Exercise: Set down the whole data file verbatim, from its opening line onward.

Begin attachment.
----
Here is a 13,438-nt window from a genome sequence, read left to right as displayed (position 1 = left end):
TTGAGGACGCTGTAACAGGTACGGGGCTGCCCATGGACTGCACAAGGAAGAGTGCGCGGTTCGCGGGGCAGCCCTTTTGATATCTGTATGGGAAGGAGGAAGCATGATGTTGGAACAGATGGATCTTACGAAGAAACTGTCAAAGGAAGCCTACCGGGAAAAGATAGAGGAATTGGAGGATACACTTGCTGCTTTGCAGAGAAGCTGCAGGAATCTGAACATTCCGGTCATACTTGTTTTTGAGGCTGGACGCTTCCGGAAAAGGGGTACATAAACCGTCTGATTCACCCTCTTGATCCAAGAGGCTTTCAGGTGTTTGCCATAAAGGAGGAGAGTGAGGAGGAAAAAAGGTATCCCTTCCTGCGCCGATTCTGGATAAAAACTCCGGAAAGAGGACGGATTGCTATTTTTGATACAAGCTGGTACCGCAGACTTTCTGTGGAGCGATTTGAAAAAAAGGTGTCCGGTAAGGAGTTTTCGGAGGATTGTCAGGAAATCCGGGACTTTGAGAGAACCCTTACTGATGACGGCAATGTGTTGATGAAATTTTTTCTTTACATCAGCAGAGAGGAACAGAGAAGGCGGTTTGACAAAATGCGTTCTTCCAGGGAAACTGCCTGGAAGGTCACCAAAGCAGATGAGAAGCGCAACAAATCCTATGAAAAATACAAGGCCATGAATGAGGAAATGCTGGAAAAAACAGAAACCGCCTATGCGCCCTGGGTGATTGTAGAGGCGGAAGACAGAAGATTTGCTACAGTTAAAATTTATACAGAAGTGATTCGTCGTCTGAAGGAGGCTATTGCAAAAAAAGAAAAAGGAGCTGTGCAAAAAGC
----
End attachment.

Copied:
Here is a 13,438-nt window from a genome sequence, read left to right as displayed (position 1 = left end):
TTGAGGACGCTGTAACAGGTACGGGGCTGCCCATGGACTGCACAAGGAAGAGTGCGCGGTTCGCGGGGCAGCCCTTTTGATATCTGTATGGGAAGGAGGAAGCATGATGTTGGAACAGATGGATCTTACGAAGAAACTGTCAAAGGAAGCCTACCGGGAAAAGATAGAGGAATTGGAGGATACACTTGCTGCTTTGCAGAGAAGCTGCAGGAATCTGAACATTCCGGTCATACTTGTTTTTGAGGCTGGACGCTTCCGGAAAAGGGGTACATAAACCGTCTGATTCACCCTCTTGATCCAAGAGGCTTTCAGGTGTTTGCCATAAAGGAGGAGAGTGAGGAGGAAAAAAGGTATCCCTTCCTGCGCCGATTCTGGATAAAAACTCCGGAAAGAGGACGGATTGCTATTTTTGATACAAGCTGGTACCGCAGACTTTCTGTGGAGCGATTTGAAAAAAAGGTGTCCGGTAAGGAGTTTTCGGAGGATTGTCAGGAAATCCGGGACTTTGAGAGAACCCTTACTGATGACGGCAATGTGTTGATGAAATTTTTTCTTTACATCAGCAGAGAGGAACAGAGAAGGCGGTTTGACAAAATGCGTTCTTCCAGGGAAACTGCCTGGAAGGTCACCAAAGCAGATGAGAAGCGCAACAAATCCTATGAAAAATACAAGGCCATGAATGAGGAAATGCTGGAAAAAACAGAAACCGCCTATGCGCCCTGGGTGATTGTAGAGGCGGAAGACAGAAGATTTGCTACAGTTAAAATTTATACAGAAGTGATTCGTCGTCTGAAGGAGGCTATTGCAAAAAAAGAAAAAGGAGCTGTGCAAAAAGC